Fugue or running away from trauma

I can relate to this myself as I did just that twenty odd years ago. Like Agatha it was out of character and surprised everyone even me. This condition is called ‘dissociative fugue’ and is a way of avoiding a situation because the trauma is too much to process at the time. This all makes sense but was not a known condition at the time. Nor is it today. I had never heard of it until I was researching Agatha Christie for my blog and a U3A talk.

This fugue state is one of four reactions to trauma that all start with the letter ‘f’. They are freeze, fight, fawn or flee. Fugue is the equivalent of the flee version. The others involve doing nothing, fighting, submitting in that order. These are common responses seen in domestic violence situations. Often the woman abused is too afraid to do anything and so ultimately submits and tries to please or appease her abuser. Fighting is not often a viable method especially if the other person is much bigger or stronger. Fleeing can work if you have somewhere safe to go. Agatha had a car and money to stay at a hotel, but many women cannot just run away especially if children are involved.

Historical cases of women running away from trauma

Decades ago, many women had unwanted pregnancies and had nowhere to turn. The shame of their situation led them to be dismissed from their domestic service and shunned by the father. This terrible situation is the plot for many a historical novel ie beautiful young servant impregnated by rogue son of the manor. Thomas Hardy was the master of such tales. Tess of the d’Urbervilles is a tragedy due to the Victorian morals that set one rule for men and another for women. Tess is seduced and shamed by a bad man and suffers the damnation of society.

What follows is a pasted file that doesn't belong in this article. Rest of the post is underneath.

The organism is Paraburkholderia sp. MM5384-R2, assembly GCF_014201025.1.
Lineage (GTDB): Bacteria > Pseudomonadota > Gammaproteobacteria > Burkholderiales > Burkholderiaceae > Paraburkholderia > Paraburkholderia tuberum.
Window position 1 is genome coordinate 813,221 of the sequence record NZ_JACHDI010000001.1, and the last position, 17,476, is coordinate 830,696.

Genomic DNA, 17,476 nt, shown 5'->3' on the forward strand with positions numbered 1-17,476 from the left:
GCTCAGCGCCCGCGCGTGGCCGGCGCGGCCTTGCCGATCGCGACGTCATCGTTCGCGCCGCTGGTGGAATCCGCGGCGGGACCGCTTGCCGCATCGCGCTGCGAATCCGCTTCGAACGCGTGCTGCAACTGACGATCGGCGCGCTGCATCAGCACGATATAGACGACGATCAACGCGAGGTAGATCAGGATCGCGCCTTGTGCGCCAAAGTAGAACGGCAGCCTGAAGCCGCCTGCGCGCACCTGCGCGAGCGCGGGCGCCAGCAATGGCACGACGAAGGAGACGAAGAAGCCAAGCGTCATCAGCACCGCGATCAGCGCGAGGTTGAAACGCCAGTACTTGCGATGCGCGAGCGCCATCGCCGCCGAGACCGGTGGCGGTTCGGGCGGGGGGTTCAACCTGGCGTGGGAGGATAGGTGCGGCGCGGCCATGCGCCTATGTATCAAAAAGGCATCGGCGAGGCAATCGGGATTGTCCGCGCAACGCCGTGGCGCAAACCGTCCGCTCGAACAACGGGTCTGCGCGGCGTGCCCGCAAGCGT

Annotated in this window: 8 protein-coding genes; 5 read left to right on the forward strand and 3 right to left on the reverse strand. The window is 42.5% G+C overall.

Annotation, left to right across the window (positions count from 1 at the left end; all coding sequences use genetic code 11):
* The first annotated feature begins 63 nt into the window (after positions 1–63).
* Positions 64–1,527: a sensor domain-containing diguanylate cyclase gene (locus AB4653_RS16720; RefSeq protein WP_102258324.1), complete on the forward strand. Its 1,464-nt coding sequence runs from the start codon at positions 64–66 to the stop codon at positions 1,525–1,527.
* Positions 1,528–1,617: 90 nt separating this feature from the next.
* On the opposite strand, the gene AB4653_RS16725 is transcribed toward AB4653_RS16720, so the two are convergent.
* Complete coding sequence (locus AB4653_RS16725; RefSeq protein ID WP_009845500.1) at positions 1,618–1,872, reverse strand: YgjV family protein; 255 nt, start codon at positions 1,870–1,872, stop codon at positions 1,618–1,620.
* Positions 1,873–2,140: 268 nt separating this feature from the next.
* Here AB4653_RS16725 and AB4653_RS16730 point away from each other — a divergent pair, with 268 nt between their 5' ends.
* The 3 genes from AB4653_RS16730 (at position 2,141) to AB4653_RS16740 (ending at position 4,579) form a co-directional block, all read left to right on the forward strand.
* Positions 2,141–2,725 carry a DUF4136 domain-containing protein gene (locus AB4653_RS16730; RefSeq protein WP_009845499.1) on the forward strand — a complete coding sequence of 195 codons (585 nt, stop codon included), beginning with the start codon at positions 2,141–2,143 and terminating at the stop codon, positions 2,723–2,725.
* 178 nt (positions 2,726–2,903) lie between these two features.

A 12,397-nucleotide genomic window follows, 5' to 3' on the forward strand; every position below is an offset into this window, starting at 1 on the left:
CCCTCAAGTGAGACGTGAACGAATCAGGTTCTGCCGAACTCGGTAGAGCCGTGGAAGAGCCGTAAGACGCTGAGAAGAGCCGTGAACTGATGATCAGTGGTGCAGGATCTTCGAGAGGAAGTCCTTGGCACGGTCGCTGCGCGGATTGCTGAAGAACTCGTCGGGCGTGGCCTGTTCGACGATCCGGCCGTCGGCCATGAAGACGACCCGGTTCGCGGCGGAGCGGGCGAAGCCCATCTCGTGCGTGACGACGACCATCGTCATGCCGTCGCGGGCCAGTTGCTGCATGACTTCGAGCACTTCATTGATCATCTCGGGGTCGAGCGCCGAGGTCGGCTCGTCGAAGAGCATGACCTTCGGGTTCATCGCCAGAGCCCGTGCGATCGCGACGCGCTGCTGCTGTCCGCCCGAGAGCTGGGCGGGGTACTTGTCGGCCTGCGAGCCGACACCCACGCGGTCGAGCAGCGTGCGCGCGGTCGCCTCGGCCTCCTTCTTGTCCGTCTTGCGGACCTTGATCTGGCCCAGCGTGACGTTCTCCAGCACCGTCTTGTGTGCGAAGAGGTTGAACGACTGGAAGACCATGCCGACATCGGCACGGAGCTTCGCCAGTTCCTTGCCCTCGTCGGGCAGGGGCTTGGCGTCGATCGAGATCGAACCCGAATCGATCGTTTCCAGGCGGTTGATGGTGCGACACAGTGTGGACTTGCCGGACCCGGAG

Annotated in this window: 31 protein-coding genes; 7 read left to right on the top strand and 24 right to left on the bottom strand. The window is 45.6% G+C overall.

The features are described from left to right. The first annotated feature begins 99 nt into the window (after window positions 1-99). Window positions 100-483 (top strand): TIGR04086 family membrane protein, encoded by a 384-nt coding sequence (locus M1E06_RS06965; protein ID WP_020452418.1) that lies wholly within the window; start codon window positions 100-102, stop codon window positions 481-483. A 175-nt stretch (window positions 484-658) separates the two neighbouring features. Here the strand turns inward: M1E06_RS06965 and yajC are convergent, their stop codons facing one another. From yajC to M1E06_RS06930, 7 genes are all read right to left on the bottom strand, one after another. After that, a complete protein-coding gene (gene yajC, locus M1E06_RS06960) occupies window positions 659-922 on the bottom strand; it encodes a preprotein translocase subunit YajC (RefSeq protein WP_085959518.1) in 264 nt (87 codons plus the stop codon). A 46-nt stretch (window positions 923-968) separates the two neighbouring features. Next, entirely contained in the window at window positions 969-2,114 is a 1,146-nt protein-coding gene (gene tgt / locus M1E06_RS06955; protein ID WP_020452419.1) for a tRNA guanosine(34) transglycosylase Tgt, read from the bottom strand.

Women who cannot run away from trauma

Fortunately, in Western countries this is not such an issue. Governments now support unwed mothers to be. But in many African and Arabic cultures the shame is still there, and fathers or brothers still murder female family members that dishonor the family name. It is very difficult for these women to run away and start again. Women instead often stay and submit to the penalty. Most times it is not even their fault that they shame the family. Many are victims of rape or incest. It is a sad world where this still happens.

Despite progress, it is still a patriarchal world where women and girls suffer. The suffragettes fought for women’s rights, women gained the right to vote but they are still often the victims of men’s aggression.

If you like to read books about real women, then try one of my novels. I have three historical and two contemporary and all are based on real lives and situations.

Joni Scott is an Australian author with four published novels: Whispers through Time, The Last Hotel Colour Comes to Tangles and her latest historical WWI drama, Time Heal my Heart. Joni has her own website; https://joniscottauthor.com.